A majority of consumers in some of the world's biggest markets are "digital dependents", who attach great importance both to the internet and their mobile phone, research by Synovate has revealed.
The company surveyed 8,600 people in 11 different countries, and found that 70% believed they "could not live without" or would "miss" the web, with 69% saying the same for television.
More specifically, 92% of respondents in the UK regarded the internet as being "necessary" to their lives, a figure that reached 91% in Spain, 90% in Australia, and 89% in the Netherlands and the US.
Over all the countries assessed, a majority of people afforded a similar status to their cellphone, a perception on a high of 70% in China and a low of 46% in Canada.
Print media was most popular in Latin America and Asia, with a third of Chinese consumers relying on newspapers, and 16% on magazines.
When the number of participants that felt they "could not live without" newspapers were added to those arguing "they would miss it a great deal", this total stood at 55% in China, and 53% in Hong Kong and India.
Spain delivered a score of 35% on this measure, but 40% of the sample in Taiwan – as well as 34% in the UK and 32% in the US – reported they could "easily" cope without this form of media.
A third of Brazilians said radio was of fundamental importance, as did 19% of Americans and 18% of Australians, compared with 51% of Taiwanese contributors suggesting the opposite, with 40% of people in China and 37% in Hong Kong of the same opinion.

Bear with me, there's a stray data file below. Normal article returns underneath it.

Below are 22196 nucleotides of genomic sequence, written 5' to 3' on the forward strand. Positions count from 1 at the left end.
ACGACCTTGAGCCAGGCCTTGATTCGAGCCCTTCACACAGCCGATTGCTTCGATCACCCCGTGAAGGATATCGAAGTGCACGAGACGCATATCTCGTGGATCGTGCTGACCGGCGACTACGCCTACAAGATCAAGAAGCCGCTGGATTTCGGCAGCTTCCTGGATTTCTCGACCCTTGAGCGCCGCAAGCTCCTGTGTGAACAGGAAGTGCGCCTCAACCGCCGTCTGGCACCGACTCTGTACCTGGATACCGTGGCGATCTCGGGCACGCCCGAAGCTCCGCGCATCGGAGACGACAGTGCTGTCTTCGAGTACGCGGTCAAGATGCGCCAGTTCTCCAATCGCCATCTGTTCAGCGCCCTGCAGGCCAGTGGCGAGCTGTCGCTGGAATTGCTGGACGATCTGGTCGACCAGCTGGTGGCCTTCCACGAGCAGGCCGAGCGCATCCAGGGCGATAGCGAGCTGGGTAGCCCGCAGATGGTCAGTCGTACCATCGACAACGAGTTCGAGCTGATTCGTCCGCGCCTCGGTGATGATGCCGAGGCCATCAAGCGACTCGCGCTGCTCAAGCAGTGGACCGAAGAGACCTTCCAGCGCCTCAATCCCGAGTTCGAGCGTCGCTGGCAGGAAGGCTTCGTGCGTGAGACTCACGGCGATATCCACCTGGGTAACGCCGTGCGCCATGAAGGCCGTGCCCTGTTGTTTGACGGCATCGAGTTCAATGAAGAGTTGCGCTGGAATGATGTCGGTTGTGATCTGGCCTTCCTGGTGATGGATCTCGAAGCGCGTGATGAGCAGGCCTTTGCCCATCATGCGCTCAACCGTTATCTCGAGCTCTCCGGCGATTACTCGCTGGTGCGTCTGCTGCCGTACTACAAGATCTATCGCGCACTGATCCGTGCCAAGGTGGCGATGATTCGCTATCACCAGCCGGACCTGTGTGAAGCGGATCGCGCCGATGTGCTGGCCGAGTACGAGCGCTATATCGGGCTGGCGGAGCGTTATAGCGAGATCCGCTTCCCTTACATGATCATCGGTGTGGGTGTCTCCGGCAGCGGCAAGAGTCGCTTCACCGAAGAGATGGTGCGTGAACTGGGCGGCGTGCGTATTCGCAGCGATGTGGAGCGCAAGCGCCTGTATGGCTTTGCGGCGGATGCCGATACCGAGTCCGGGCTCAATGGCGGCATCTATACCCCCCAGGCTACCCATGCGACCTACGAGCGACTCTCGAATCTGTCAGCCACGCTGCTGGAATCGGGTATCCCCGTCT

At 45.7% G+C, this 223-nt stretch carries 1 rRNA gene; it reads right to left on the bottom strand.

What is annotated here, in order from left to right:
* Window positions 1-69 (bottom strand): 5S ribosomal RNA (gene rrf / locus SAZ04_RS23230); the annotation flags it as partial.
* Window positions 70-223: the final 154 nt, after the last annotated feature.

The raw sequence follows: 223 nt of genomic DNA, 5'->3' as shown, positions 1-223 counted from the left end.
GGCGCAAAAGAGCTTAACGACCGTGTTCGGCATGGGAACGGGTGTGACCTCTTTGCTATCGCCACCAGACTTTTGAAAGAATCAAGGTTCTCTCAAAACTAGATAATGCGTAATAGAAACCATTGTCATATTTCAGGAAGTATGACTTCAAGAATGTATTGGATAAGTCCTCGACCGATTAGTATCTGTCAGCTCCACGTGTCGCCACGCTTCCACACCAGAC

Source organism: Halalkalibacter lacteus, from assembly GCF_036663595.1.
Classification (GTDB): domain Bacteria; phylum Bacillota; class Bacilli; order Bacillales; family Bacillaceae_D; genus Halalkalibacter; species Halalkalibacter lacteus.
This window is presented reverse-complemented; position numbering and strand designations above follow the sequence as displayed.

Some 87% of people have attempted to avoid broadcast advertising either by turning off their television or radio, switching channel or station, or using PVR technology to fast-forward TV spots.
More than two-thirds of the panel stated there were too many ads on TV, peaking at over 80% in Spain and the Netherlands, with 39% also agreeing with this proposition for the internet, including 56% of Americans.
A further 42% would prefer to be exposed ads that were more relevant to their interests – rising to 59% in India and 56% in Spain, and falling to 36% in the UK and 35% in the US – while 27% opposed this view for privacy reasons.
For mobile, half of the cohort in Hong Kong and Taiwan said this channel was cluttered with commercial communications, as did 44% in China and 42% in Spain, a position held by just 16% of Canadian and Dutch adults.
However, 70% of people had discussed at least one advertising campaign with their friends, while 43% had searched for an ad using the web, and 30% had promoted a brand or an ad on a social network.
Data sourced from Synovate